Page 2338 - Week 08 - Tuesday, 28 June 2005

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increasing this appropriation the government is saying they do not care that the auditor will not be able to operate in a timely and efficient manner.

Worse than that, this will have an effect on some of her statutory obligations—for instance, to inquire into reports of whistleblowers who bring information to her. My memory is that that is what the auditor also said in the estimates hearing. So, essentially, the role of the auditor is being hindered by a lack of resources. You have to remember that this is a government that talked about being more honest, more open, more accountable, more transparent—up to the point that we will allow the auditor to do more performance audits into what this government has been up to.

More important than the capacity of the auditor, especially in relation to the undertaking of performance audits, is that it be increased as soon as possible. It is important to the Assembly and its scrutiny of the activities of the public sector, and to the community, that appropriate scrutiny is made by the auditor of the public sector. I think it is important that we continue to argue for appropriate resources to be provided to the auditor. It is interesting to read the recommendation from the Select Committee on Estimates. It says:

The Committee recommends that the Government provide additional funding to the Auditor-General’s Office in line with the recommendation made by the Standing Committee on Public Accounts to the Treasurer in its letter of 24 March 2005.

It is interesting to put on the record the government’s response to recommendation 11 because it is the sort of halfway house response that you often get from this government. It says that in 2005-06 they gave them an additional $75,000, increasing to $133,000 in 2008-09, to meet increased accommodation costs. Accommodation is important but I think that, in the perspective of the Assembly, it is far more important to get the reports we need to do our job properly. This comes on top of capital funding of $650,000 provided in the 2004-05 budget—well done, Treasurer—for the fit out of the Auditor-General’s Office; but, again, it is about the physical office, not the work they do. Furthermore in 2004-05, there was additional recurrent funding of $300,000 to increase the auditor’s operating capacity. This has been an ongoing saga to gradually ramp up the funding that goes into the audit office. In 2004-05 there was recognition—I think we should give some credit to the government for that—but the auditor has come back and said that she is still unable to do her job. She has asked for a very small amount of money—$350,000-odd—which we believe would assist her in doing those performance audits.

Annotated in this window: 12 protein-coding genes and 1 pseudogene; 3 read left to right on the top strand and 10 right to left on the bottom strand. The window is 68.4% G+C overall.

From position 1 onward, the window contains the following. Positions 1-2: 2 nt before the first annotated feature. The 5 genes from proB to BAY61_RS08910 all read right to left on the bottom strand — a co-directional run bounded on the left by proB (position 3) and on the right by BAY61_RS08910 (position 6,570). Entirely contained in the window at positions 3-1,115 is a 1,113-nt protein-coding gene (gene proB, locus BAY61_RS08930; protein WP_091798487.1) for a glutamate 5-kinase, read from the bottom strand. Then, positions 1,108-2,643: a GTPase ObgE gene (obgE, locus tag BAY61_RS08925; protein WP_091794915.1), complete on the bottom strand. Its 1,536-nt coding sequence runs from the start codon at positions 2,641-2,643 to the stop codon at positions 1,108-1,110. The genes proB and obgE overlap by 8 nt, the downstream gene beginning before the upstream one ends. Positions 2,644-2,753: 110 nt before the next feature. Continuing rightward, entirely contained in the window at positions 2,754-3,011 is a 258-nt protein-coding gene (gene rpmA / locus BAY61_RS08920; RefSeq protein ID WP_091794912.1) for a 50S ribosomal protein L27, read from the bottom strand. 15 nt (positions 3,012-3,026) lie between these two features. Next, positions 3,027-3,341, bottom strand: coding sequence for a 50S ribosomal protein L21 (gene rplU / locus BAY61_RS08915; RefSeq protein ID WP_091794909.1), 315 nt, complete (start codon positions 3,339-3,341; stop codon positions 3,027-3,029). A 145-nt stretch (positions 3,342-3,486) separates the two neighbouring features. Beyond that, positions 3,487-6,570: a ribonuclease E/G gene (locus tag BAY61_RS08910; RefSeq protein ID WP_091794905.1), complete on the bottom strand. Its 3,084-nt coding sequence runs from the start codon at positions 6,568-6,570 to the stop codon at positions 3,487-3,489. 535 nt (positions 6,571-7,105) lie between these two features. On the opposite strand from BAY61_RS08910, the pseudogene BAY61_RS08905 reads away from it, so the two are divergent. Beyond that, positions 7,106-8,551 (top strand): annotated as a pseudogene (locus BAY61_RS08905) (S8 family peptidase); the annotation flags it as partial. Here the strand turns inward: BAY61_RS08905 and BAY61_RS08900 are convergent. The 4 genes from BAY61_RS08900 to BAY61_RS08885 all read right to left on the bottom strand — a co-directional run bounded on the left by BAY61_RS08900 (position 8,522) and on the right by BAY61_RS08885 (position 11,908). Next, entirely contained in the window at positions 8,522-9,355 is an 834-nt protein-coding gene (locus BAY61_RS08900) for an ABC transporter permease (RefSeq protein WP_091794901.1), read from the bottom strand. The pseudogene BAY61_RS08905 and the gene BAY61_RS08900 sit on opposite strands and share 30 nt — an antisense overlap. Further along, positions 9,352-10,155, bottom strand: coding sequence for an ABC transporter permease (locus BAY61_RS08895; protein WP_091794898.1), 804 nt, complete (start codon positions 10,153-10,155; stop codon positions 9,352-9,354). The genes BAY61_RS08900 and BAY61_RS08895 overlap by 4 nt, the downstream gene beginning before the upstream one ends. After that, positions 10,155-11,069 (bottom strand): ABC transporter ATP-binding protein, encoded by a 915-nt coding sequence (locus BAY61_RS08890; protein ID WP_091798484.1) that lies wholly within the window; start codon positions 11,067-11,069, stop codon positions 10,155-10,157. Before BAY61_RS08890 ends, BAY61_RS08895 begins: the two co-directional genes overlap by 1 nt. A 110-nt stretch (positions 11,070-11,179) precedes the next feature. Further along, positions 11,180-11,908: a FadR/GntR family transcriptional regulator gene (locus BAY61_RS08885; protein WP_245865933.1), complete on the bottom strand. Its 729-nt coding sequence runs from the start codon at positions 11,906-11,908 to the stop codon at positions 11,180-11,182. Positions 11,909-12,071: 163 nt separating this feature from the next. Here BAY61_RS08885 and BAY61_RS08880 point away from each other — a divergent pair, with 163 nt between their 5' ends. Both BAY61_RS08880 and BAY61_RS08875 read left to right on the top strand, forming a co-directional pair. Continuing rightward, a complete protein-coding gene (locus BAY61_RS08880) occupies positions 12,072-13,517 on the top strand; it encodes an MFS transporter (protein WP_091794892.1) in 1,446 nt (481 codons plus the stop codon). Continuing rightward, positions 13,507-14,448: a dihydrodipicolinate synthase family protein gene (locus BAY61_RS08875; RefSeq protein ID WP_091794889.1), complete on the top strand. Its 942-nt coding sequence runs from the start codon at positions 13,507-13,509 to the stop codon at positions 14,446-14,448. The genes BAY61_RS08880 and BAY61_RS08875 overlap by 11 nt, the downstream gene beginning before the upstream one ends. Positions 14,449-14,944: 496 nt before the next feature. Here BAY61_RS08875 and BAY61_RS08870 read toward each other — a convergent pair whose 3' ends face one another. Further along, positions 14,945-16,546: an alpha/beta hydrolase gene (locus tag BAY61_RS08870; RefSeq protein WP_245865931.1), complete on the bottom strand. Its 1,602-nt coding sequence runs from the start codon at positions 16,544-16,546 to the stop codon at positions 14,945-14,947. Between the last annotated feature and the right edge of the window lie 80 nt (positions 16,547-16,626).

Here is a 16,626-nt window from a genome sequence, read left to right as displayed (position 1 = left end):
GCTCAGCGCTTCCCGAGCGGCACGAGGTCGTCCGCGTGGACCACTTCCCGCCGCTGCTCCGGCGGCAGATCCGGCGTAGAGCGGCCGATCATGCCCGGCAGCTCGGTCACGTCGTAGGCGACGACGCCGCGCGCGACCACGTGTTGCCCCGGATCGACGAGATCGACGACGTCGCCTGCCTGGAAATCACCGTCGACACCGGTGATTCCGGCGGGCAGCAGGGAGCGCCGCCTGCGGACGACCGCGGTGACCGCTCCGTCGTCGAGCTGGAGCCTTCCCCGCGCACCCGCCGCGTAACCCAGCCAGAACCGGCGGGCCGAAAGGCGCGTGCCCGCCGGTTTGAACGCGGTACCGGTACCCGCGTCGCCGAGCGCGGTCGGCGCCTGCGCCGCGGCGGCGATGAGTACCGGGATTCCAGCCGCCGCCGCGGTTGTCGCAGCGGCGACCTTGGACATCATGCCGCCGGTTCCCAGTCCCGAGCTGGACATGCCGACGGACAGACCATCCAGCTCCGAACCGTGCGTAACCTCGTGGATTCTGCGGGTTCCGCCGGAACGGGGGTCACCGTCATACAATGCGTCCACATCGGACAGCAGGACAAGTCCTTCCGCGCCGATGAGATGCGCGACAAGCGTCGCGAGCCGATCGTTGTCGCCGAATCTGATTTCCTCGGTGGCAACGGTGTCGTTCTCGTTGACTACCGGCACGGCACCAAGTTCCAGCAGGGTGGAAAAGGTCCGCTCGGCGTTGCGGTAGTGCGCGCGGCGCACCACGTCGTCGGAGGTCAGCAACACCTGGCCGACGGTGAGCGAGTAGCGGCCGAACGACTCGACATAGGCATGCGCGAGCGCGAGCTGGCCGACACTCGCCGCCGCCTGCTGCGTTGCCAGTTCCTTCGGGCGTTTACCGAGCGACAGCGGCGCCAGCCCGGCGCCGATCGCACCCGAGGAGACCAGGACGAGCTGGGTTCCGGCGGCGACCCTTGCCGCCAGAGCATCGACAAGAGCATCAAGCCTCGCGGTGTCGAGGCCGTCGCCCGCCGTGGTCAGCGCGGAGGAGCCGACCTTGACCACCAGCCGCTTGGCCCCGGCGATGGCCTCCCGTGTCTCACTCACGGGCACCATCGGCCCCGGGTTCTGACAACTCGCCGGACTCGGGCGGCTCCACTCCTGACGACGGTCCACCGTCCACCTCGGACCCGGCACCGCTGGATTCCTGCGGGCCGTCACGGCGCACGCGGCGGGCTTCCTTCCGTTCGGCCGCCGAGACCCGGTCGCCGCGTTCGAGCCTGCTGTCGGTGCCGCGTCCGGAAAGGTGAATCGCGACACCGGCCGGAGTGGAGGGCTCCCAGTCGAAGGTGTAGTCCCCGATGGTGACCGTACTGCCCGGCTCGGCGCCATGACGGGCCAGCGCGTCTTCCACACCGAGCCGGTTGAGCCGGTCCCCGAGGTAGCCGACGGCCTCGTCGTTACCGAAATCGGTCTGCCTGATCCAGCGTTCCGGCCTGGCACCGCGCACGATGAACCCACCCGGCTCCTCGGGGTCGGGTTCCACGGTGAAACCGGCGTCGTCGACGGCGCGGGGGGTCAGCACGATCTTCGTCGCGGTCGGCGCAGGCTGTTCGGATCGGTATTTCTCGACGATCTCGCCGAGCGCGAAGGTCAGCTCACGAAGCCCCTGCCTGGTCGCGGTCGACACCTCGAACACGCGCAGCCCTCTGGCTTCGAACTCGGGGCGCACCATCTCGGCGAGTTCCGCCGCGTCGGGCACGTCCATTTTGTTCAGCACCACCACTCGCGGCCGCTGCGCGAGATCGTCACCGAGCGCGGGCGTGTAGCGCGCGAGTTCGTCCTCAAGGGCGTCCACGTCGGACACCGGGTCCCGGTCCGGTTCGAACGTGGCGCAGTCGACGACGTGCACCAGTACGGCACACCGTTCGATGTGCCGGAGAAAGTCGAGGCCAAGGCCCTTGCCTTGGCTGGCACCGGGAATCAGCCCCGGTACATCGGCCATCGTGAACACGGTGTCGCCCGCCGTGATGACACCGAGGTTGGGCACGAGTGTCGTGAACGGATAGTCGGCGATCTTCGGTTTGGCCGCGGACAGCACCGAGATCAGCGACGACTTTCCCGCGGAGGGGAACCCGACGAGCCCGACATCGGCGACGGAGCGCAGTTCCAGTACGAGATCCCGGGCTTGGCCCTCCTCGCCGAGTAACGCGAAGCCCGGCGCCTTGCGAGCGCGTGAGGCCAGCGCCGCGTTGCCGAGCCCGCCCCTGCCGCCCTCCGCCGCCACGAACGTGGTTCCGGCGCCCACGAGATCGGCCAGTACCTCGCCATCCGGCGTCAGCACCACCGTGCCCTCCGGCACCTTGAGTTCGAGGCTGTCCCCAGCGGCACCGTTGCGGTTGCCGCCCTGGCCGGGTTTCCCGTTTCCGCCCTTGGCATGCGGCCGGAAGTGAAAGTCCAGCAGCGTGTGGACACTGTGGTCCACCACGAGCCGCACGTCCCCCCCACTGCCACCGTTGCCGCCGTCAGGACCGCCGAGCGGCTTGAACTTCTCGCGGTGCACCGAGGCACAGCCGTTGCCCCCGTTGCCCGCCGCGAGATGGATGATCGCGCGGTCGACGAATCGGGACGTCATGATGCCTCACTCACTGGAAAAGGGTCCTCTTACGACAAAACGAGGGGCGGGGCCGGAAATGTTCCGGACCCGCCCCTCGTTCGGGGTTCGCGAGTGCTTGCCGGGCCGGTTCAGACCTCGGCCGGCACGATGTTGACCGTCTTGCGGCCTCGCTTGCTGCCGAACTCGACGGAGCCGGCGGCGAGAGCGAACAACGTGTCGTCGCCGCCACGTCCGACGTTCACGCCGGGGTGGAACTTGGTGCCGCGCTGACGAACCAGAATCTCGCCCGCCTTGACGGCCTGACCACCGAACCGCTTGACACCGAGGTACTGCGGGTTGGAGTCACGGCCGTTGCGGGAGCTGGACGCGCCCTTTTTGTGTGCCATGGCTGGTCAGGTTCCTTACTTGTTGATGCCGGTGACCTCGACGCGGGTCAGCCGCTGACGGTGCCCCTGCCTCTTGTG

Mr Quinlan: She got $75,000; she didn’t get $300,000.

MR SMYTH: $375,000 in the coming year. That highlights that this government has got its priorities so incredibly wrong that they cannot find $375,000 at the direct request of the Auditor-General of the ACT to allow her and her staff to do their job appropriately and properly in support of the Assembly.

MR QUINLAN (Molonglo—Treasurer, Minister for Economic Development and Business, Minister for Tourism, Minister for Sport and Recreation, and Minister for

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